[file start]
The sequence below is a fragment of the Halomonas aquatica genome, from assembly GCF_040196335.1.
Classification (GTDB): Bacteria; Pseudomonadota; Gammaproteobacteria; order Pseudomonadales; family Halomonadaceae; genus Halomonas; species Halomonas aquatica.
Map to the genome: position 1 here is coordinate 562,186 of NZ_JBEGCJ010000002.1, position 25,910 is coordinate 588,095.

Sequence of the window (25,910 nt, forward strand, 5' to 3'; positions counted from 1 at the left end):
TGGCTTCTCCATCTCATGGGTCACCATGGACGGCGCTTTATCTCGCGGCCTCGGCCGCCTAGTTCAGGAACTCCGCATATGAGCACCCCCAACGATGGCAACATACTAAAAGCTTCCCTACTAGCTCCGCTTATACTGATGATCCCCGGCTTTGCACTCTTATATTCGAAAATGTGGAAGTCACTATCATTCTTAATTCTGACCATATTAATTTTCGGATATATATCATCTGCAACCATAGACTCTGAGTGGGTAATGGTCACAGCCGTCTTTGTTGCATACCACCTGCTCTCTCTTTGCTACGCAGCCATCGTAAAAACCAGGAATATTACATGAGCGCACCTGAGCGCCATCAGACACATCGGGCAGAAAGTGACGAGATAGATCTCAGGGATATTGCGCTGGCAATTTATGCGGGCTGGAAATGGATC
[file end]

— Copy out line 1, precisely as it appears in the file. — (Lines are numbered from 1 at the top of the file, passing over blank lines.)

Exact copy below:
The sequence below is a fragment of the Halomonas aquatica genome, from assembly GCF_040196335.1.